Here’s my fully-optimized technique for referencing sources, developed over many years of authoring. (Yes, I am a huge book nerd.) You get to read it thanks to today’s reader question:
Dear Dr. Wobs,
What is the best way to cite sources or give notes in a blog or book?
What format do you use to cite sources/notes in the notes section at the end of your book? Is it good to use for blogs as well or would you go with footnotes/endnotes in another format?
(Edward will receive a signed copy of Writing Without Bullshit. If you post a question here and I answer it, you will, too.)
When writing online, just link
The Web made citations much easier; online readers, just link. You must give credit for other people’s research and ideas. Include a link for every fact, and for every idea that is not your own.
There are two ways to do this:
- In passing. If you want to cite a fact, just include link to a source to back it up. For example: “The unemployment rate is now 4.6%, the lowest since 2007.” The same applies if you are including a quote: President Trump tweeted “A new radical Islamic terrorist has just attacked in Louvre Museum in Paris. Tourists were locked down. France on edge again. GET SMART U.S.”
- Citing by name. Sometimes it’s important to point out the source by name. So you might write “According to The Washington Post’s Plum Line contributor Paul Waldman, the religious right knew exactly what it was getting when it encouraged voters to support Donald Trump.” This is useful not only for giving credit where credit is due, but also when you want to describe or analyze an opinion you don’t necessarily agree with.
You can use links like this not only on blog posts, Web pages, and contributed articles, but also in emails. All reasonable authoring systems (except, regrettably, Facebook and Twitter posts) let you select words, indicate a link (typically with the shortcut Ctrl-K or CMD-K), and then paste in a URL that you copied from the address bar while viewing a Web site. In a blog, you can specify that the link opens a new tab, leaving the original content on the screen when the reader clicks. This is far more economical than footnotes in online content, since it makes the reference instantly accessible to any reader.
Here’s my optimized system for footnotes in print
Even today, most people read some content in print — books, for example. This creates a challenge, because as a writer you need a system that works in both print and online/eBook formats. I’ve wrestled with this in seven books I wrote, cowrote, or edited over 9 years. I’ve tried posting online links in print, making a separate link file online, and even using Delicio.us (remember that?). But I think my current system, which uses a link-shortener, is ideal for writers, online readers, and offline readers.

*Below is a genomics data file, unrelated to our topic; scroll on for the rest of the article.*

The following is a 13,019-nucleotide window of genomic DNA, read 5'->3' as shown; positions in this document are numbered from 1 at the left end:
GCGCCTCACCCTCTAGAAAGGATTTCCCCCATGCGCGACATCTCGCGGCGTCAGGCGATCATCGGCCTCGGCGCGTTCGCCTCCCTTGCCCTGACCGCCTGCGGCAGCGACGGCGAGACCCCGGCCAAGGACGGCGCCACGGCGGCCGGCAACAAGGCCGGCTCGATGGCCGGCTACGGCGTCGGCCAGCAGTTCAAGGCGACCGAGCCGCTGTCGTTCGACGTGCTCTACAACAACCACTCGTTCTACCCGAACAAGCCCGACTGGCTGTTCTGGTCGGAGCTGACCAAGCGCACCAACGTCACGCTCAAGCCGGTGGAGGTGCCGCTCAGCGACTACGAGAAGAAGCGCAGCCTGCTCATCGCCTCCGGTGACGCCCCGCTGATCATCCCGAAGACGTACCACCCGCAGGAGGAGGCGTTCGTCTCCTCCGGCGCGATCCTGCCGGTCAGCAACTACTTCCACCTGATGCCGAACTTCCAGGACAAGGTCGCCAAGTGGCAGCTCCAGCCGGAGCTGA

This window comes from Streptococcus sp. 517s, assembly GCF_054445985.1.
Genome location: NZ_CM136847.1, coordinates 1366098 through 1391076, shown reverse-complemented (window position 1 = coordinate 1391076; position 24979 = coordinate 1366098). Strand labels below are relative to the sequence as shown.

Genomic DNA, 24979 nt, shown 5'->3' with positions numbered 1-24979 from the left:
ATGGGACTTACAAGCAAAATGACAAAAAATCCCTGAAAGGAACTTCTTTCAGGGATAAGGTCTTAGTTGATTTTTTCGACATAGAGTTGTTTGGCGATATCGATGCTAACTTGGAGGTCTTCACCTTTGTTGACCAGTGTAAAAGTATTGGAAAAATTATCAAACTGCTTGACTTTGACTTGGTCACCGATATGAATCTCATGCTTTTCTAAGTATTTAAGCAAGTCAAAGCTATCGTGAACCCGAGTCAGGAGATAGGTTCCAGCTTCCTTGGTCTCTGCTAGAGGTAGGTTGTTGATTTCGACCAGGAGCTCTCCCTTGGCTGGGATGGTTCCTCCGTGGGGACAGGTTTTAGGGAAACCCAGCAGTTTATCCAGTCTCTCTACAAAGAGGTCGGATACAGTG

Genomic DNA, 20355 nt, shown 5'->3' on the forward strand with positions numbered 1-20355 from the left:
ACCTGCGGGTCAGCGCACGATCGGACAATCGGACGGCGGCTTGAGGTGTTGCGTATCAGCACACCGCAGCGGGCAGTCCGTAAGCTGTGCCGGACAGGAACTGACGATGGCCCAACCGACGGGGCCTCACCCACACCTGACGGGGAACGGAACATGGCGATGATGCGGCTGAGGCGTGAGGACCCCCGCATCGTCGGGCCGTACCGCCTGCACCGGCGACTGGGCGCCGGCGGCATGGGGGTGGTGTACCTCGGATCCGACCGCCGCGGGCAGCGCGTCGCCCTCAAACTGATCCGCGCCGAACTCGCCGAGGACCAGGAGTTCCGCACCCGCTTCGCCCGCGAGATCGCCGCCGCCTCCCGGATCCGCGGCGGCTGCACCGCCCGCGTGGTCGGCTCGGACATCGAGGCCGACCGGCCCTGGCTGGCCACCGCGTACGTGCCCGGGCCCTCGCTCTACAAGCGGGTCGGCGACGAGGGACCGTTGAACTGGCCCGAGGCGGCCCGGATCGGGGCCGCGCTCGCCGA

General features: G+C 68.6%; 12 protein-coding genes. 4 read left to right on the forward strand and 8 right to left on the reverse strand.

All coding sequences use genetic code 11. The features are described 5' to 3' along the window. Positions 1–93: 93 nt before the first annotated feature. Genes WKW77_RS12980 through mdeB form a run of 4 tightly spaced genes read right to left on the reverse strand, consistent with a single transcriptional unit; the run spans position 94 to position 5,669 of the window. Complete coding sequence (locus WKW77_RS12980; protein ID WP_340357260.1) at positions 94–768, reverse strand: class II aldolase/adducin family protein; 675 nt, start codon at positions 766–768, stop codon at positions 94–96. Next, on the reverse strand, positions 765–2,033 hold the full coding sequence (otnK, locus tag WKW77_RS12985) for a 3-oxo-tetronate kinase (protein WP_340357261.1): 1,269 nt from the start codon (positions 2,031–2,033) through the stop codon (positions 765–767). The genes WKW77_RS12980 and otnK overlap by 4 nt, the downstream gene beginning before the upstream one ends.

Let’s look at a typical example. On page 19 of Writing Without Bullshit, I wrote:
A salesforce.com study says those smartphone owners are spending 3.3 hours per day on their smartphones; 91% are reading email, and 75% are doing social networking.
This comes from the salesforce report here. But how to cite it? The full URL is:
Your publisher will quite happily include this URL in an endnote, but lord help the poor print reader who needs to type that monster. If you’re including links like this in your books, you’re dissing print readers.
While you can use a traditional link-shortener, you end with an uninformative and undifferentiated link like this:
Shorter, but still easy to mistype.
As always, you want to think with the end in mind. The end here is to create a link that is short enough to type, but looks more like plain English — and to do it in a way that is systematic so you can make and publish a dozen or a hundred links in your book, or even get an assistant to help.
I created a free bit.ly account. I also registered a short domain that is connected to what I do (wobs.co) — domains like this cost less than $20 per year. Then I linked the custom domain to the bit.ly account as described here, which is pretty easy, even for someone who’s no Web wizard.
You can customize tinyurl or bitly links whether you have your own domain or not, but I think adding the domain makes these links part of the brand of the book or the author.
Now, as you create each endnote, go into bit.ly, create the short link, and customize it. Because your links must live in the bit.ly namespace, you can’t get a way with a short link like “Report” — it’s already taken. But if you start each link with the same few characters (such as WWB for Writing Without Bullshit), your names are very unlikely to conflict with other people’s.
So for the salesforce report, my customized link is:
I originally tried using numbers for endnotes (e.g. http://wobs.co/WWB0203, for the third endnote in chapter 2), but once you add or delete a footnote, these get all screwed up — and you can’t edit short links once you’ve created them. By using a word like “salesforce,” you create a link that’s short, but easy to remember and type. The full endnotes, including a page number from Writing Without Bullshit, a short clip from the text, the citation, and the link, looks like this:
19 91% are reading email, and 75% are doing social networking
From “2014 Mobile Behavior Report,” Salesforce Marketing Cloud, p. 13. Available at http://wobs.co/WWBsalesforce
It’s branded, it’s academically correct, it’s readable in print, it’s readable online, and the link is easy to access regardless of what format you’re reading in. It’s also easy for the author to maintain and update, and as a bonus, bit.ly provides you with reporting on how many people have clicked on each footnote link. And the out-of pocket-cost is the price of one domain.
There’s nothing you can do about bit rot (URLs that used to work, but don’t because the people maintaining them have changed or deleted them). But in my book(s), this is the best way to deal with citations in hybrid print/online content.